Alongside better productivity and motivation, the development of that “meaning” and “purpose” with any tasks being done can better bring forth a creative spirit with the tasks that require it. Aligning employees’ personal goals and journeys towards this larger scope of meaning can be the difference between a driven and creative mind and one that is looking to just get work out the door at the end of the day.

Allowing Individuality and Ownership

As part of developing that integral purpose that can serve as a driving point for motivation for better creative output, allowing your team to take full individual accountability and ownership for their work can enrich their ideation experience even more. A too common scenario that plagues many workplaces is the micromanagement of direct reports, even in the most menial of tasks. While mostly well-meaning, this can hinder how people approach their work and ultimately decrease their opportunities to be truly creative with their work.

Maria Timothy, a senior consultant with OneIMS, shares with Forbes her take on ownership as a consistent and healthy back and forth between the team, leads, and other stakeholders. “Your employee may not perform their tasks as you would, but they may be just as, if not more, effective by using their own methods.”, she writes as part of the reason why ownership can breed new methods and innovations even in what was once considered standard tasks. She adds on top of this that constructive criticism is equally as important as open feedback “can quickly and openly address any issues as they occur, as well as recognize and highlight success.

And with success also comes the risk of failure, which author Lynda Reid shares is just as important as the successes we experience. It’s through failure and mistakes that most individuals are able to grow and learn better methods to address similar problems in the future. Indeed, shifting attitudes from penalties to opportunities when viewing missteps at work can further develop a highly valuable culture of creativity that rewards out-of-the-box thinking.

Using the Right Activities

When facilitating training, workshops, team meetings, and even brainstorming sessions, it can feel awkward just trying to get your team to fully buy into the exercise or goal for the session. As such, the commonly used “icebreaker” activity can be incredibly useful in jogging creativity when most needed. But it’s no secret that icebreaker activities can feel a bit awkward in themselves. However, if you do these activities right, they can remain incredibly valuable.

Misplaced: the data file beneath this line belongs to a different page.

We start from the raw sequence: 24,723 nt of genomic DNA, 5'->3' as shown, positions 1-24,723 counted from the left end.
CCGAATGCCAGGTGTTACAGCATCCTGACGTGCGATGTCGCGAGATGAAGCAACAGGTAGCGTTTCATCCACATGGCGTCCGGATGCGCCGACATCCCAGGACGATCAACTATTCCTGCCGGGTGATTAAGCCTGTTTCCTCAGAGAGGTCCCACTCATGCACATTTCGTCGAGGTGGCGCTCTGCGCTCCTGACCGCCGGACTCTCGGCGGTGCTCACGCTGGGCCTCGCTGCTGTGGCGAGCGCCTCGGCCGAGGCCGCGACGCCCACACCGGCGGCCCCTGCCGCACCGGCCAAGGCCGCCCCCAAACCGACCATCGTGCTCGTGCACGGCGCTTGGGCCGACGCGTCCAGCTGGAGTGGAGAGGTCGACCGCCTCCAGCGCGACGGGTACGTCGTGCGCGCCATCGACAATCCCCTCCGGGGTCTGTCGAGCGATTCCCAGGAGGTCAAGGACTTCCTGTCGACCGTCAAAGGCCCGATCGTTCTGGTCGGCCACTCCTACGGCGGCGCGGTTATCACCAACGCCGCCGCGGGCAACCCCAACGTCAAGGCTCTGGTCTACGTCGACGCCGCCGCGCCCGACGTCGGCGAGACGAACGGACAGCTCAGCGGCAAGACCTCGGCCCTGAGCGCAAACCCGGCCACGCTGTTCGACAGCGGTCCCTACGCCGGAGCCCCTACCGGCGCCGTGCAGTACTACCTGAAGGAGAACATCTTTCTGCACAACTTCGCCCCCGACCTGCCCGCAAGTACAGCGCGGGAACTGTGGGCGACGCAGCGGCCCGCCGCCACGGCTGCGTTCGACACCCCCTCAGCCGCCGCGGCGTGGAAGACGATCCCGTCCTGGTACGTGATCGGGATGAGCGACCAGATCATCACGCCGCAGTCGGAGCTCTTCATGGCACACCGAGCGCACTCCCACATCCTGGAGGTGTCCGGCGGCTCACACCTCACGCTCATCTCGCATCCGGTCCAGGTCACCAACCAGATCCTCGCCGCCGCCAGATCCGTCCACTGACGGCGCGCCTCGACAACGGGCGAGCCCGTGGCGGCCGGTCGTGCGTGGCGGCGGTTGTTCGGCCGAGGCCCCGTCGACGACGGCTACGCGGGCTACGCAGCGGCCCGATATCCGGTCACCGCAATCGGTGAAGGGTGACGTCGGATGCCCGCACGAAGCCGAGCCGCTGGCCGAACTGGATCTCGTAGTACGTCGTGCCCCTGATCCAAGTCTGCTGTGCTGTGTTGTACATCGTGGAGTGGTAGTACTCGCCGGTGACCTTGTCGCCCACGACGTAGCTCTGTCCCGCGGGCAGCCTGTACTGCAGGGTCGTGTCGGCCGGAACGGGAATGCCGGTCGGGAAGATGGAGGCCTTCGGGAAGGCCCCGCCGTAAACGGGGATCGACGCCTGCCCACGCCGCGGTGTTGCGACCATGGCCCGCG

A key part of a good icebreaker game is to encourage thinking and the sharing of new ideas. Icebreakers can be misused when it falls too much into the game aspect of things, but if honed and focused on free thinking generation, there can be material benefits for how your team approaches a particular issue and possibly kick-start the brainstorming process.

Additionally, the execution of icebreakers is just as important as the overarching theme or activity. One of the basic things you’ll need to consider is the size of your meeting audience as not every activity will resonate with large or small groups of participants. Another key aspect of a well-done icebreaker is to have all the tools and assets needed for the activity in question. This can range from whiteboards to more specific items that help push the engagement further.

The Importance of Developing a Creative Culture

While we’ve laid out all these tactics and best practices as separate entries into our guide on unlocking creativity, the most effective way to better unlock creativity is to cultivate a creative culture. Developing culture only works when you take a multi-faceted approach: that is to say, you utilize not just one of these practices but ideally all of it in combination.

These shifts in work management rarely work in a bubble with each other, and you’re likely intuitively to pick up another best practice when attempting to make one specific standard. It goes to show that a culture of creativity really thrives on key aspects of ownership, diversity, communication, and purpose, that all work in tandem to support the creative endeavors of its workers.

Benefits of Creative Cultures

BetterUp, a strategic and digitally-enabled development tool, developed a short entry on the many benefits that creative cultures have in the workplace. In this post, they combat the notion that creativity is solely for the creatives, and that this culture ought to be a norm in all workplaces that value innovation and forward-thinking.

Of the many benefits innovation through creativity can bring in developing new strategies and business maneuvers, it can also develop better collaboration between teams and improve productivity throughout. With problems being tackled by diverse teams, you’re likely to solve problems even faster while retaining the key talent that values a culture like this at the workplace.

Final Thoughts

Unlocking creativity was by no means going to be an easy feat. You’re likely going to be developing different iterations of the concepts above that better fit your team as well as researching other possible ways to further enhance their creative capabilities. What’s important to keep in mind is that this process requires consistency from the get-go. Half-hearted attempts to jump-start a creative process can quickly turn sour, let alone doing the same in terms of creative culture.

With a concerted effort and a genuine understanding of what it takes to truly unlock creativity, you might surprise yourself with how all these different incremental changes end up amounting to a true shift in creative perspectives at work.